ST. PETERSBURG — Midtown's first supermarket opened with a fanfare this poor neighborhood rarely saw: Employees handed out fresh pineapple and purple balloons, and a line of customers snaked out the door.
It was, as a Missionary Baptist pastor had declared, a "new day" for this largely black neighborhood, sacked and burned years earlier in race riots and still scarred by a lack of jobs.
But on Wednesday night, eight years after the grand opening, the 70 employees who staffed the aisles of the Sweetbay Supermarket were called for a meeting. The grocery store was closing, and within 28 days they would be out of work.
"People were totally shocked. There was crying. Some of them just walked out," said Chrissy Roberts, a 26-year-old mother of two who has worked in the deli since it opened. "We're like family here."
Perhaps more than any of the 33 Florida Sweetbays doomed to closure, the supermarket at 1794 22nd St. S was an investment in a community. Built on the graves of crack houses, the store was key to tens of millions of dollars in redevelopment for a neighborhood crippled by neglect.
A local staple serving cash-strapped clientele, the store was labeled by its owners as "underperforming," devoid of the kind of growth or profit shareholders crave. But local leaders and Midtown neighbors say its presence could not be any more important, and they worry about the lasting damage its Feb. 13 closure could leave behind.
"This place means something to the community. It's more than just a supermarket," said Ryan Williams, 36, who walks there for ingredients for his wife Ottesha's cooking. "If you've got a place supplying jobs, why are people going to be out robbing, stealing? All these people who work here, where are they going to go?"
State Rep. Darryl Rouson, who helped acquire the land, said he was "absolutely horrified" by the closure, and former Mayor Rick Baker, who helped steer millions of dollars in Midtown during his term, called it an "outrageous" disappointment. Goliath Davis, a former deputy mayor and liaison to Midtown, called it a major step backward for the entire city.
"We're hitting the all-hands-on-deck button," said Mayor Bill Foster, calling on community leaders to fight to reverse the closure. "This was a decision made on the balance sheet by people who don't even know where St. Petersburg is. I don't think that anyone within that company has any knowledge of the blood, sweat, tears and money that went into this."
When the Sweetbay opened in 2005, Midtown was one of the city's poorest neighborhoods: Five square miles of rundown homes between downtown and Lake Maggiore. Food here was sold in corner markets and convenience stores, offering few options at higher prices, and little of it fresh.
But with the opening of Sweetbay one month after Midtown's first post office, in a shopping center next to Perkins Elementary School called Tangerine Plaza, the store was upheld as progress toward basic services for the many residents here who walk or rely on the bus.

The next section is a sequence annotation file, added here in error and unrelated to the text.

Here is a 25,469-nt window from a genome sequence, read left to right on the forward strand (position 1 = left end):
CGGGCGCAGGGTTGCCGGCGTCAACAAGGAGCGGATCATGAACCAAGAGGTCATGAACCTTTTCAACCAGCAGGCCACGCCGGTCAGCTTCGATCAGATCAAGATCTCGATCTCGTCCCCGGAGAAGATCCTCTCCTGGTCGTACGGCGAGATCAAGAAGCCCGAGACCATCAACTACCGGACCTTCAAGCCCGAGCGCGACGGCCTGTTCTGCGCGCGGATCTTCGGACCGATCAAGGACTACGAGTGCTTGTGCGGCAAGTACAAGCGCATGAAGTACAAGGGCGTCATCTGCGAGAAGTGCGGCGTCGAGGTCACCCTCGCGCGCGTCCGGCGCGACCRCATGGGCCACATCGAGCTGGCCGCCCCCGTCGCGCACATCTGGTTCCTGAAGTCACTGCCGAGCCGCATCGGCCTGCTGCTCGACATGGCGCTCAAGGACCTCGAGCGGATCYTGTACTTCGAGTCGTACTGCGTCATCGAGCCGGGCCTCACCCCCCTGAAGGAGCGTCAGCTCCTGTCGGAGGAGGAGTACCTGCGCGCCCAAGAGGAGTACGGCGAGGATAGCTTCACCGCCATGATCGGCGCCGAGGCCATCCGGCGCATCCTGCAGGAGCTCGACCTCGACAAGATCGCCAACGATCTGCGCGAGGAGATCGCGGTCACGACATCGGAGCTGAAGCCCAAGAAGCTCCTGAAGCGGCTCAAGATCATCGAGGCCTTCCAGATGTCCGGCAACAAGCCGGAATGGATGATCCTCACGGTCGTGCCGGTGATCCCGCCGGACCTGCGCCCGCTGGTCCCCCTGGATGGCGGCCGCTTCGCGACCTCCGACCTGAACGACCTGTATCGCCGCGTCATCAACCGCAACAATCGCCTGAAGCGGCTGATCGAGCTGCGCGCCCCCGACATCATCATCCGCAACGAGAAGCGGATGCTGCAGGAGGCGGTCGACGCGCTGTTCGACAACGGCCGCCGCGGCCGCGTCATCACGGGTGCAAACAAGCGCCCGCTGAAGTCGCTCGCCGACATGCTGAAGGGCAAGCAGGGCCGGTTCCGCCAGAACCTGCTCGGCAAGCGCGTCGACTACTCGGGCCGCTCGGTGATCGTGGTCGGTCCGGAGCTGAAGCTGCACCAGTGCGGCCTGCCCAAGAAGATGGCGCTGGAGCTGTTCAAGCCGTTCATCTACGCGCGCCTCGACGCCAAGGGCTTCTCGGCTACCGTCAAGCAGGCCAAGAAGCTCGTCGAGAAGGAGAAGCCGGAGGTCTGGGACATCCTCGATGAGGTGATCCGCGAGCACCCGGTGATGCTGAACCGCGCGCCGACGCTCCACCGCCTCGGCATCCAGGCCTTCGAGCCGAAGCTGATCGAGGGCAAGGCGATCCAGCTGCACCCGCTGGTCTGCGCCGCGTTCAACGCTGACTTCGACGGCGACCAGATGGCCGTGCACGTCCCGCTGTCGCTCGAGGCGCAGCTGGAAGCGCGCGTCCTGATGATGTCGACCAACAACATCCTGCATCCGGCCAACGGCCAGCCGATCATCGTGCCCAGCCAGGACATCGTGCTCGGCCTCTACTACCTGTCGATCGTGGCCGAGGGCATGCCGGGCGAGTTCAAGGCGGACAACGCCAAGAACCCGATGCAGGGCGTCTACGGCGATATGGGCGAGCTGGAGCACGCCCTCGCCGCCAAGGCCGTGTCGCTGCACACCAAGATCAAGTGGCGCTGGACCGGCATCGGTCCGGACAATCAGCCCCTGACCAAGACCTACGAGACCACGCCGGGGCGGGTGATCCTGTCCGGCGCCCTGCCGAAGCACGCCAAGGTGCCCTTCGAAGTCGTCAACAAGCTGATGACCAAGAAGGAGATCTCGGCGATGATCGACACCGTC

There is a full-service pharmacy, a deli and meat counter, and a bakery for decorated cakes. The produce section sells aloe vera leaves and bunches of kale, wicker baskets with 11 different peppers and turnips for 99 cents a pound.
There are aisles for baking spices, baby formula and canned vegetables, and shelves for children's books and school supplies. Near the entrance, employees had pasted together pictures and quotes of Dr. Martin Luther King Jr. for his upcoming birthday. Cases offered chocolate hearts for a holiday when the store will have already closed.
With Sweetbay gone, options for food that is healthy and cheap will be few and far between. The closest major grocery, a Wal-mart Supercenter, is more than 2 miles away, a long walk with bags in hand.
On Thursday, employees in their purple store outfits hugged between sweeping floors, stocking freezers and laying fillets of haddock on ice. Most of those who walked out in anger had, in desperation, returned.
"A lot of us have kids. . . . They have families," said Roberts, who planned to begin looking for a job today. "They have to show up."
Long after it empties, the store's closure could continue to weaken the neighborhood. Small businesses in Tangerine Plaza worried what would happen when shoppers looked elsewhere, and local leaders feared it could spook away others looking to Midtown to invest. Many believe the store helped deter crime, with Rouson calling it "an island of safety" and a source of community pride.
"Older people, these young girls that don't have cars, walking to the store with baby carriages: Where are they going to go?" said Frazier Pollard, 52, who shopped at the Sweetbay on Thursday morning as rain began to fall.
"That's a big hole in the south side of St. Petersburg. When you move something like that, all of us are going to have to pay for it."